For the ganache:

200ml whipping cream

200g dark chocolate, at least 70% cocoa solids

25g liquid glucose

50g butter, cubed into small pieces

Method

  • Soak the brambles in the whisky for a couple of hours.
  • Make pate sucree as per outlined in my previous post, coating the pastry case with melted chocolate to seal it.
  • Strain the brambles from the whisky and arrange on the tart base.
  • Prepare the ganache: bring the cream to the boil, take it off the heat, stir in the chocolate until smooth using a balloon whisk, add the liquid glucose, then the butter, a few cubes at a time.  The glucose adds to the smoothness, as does the butter and which also gives the tart sheen.
  • Pour the ganache into the tart case and over the fruit and allow to cool for a couple of hours.
  • Put in the fridge and take out half hour or so before serving.
  • Cut the pieces with a warmed knife to get a nice clean cut through the silky-smooth ganache.  Serve with the ice cream.

Chocolate tartChocolate tart whole

Bramble ripple ice cream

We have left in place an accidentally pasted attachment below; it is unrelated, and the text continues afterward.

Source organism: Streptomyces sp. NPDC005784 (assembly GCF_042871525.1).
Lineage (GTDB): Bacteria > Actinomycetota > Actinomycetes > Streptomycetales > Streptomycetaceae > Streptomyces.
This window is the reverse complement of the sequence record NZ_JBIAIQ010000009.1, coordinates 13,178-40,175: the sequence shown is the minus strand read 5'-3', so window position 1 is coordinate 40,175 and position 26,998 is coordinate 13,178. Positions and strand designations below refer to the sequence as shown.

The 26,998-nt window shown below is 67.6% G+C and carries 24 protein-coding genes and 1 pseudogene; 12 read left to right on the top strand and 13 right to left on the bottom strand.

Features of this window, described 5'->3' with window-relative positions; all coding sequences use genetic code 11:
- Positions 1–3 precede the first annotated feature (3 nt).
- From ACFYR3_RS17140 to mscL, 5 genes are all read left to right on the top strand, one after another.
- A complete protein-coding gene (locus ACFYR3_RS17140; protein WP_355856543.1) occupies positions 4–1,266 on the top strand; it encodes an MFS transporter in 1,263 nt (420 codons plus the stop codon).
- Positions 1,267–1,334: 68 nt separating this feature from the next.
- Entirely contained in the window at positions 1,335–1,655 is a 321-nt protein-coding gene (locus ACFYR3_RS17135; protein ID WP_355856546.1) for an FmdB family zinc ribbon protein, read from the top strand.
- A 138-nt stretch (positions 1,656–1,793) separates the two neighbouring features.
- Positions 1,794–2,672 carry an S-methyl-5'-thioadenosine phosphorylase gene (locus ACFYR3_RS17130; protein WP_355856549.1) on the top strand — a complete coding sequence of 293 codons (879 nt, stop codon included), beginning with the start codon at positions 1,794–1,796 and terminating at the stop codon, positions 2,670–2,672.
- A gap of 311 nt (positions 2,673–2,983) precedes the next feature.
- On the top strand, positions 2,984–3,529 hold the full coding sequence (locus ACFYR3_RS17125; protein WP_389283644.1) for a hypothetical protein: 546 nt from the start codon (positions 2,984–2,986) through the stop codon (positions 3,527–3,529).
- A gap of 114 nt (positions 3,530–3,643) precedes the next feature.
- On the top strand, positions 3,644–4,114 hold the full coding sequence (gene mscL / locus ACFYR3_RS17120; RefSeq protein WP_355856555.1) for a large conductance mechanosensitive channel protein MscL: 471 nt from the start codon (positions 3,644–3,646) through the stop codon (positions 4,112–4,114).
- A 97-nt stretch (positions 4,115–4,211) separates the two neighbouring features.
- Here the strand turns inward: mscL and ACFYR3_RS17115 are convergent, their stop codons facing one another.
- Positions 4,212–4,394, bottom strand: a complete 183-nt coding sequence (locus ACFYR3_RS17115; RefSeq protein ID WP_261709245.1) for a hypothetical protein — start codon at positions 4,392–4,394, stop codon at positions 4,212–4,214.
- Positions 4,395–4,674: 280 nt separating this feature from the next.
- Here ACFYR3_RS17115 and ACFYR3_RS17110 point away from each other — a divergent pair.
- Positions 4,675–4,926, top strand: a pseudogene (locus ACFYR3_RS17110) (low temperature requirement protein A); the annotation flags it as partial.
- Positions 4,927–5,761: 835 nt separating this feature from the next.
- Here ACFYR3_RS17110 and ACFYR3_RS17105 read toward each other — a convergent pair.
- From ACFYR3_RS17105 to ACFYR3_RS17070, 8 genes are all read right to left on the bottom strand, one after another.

Using the previous recipe for vanilla ice cream, make a bramble coulis and swirl this through the ice cream once it is churned by your ice cream maker.  Fold it in at the end of churning if you are making the ice cream by hand.

Bramble coulis

  • Make a stock syrup by boiling 150g caster sugar and 120 ml water together for 3 minutes.
  • Take 50 ml of the stock syrup and blitz it in a food processor together with 150g of brambles.  Add any leftover whisky-flavoured juice from the brambles added to the coulis.
  • Sieve and stir through the ice cream.

Bramble ripple ice cream

And let again the final word go to Burns:

Let other poets raise a fracas
“Bout vines, an’ wines, an’ drucken Bacchus,
An’ crabbit names an’stories wrack us,
An’ grate our lug:
I sing the juice Scotch bear can mak us,
In glass or jug.

O thou, my muse! guid auld Scotch drink!
Whether thro’ wimplin worms thou jink,
Or, richly brown, ream owre the brink,
In glorious faem,
Inspire me, till I lisp an’ wink,
To sing thy name!

Robert Burns – Scotch Drink, 1785

Chocolate tart and ice cream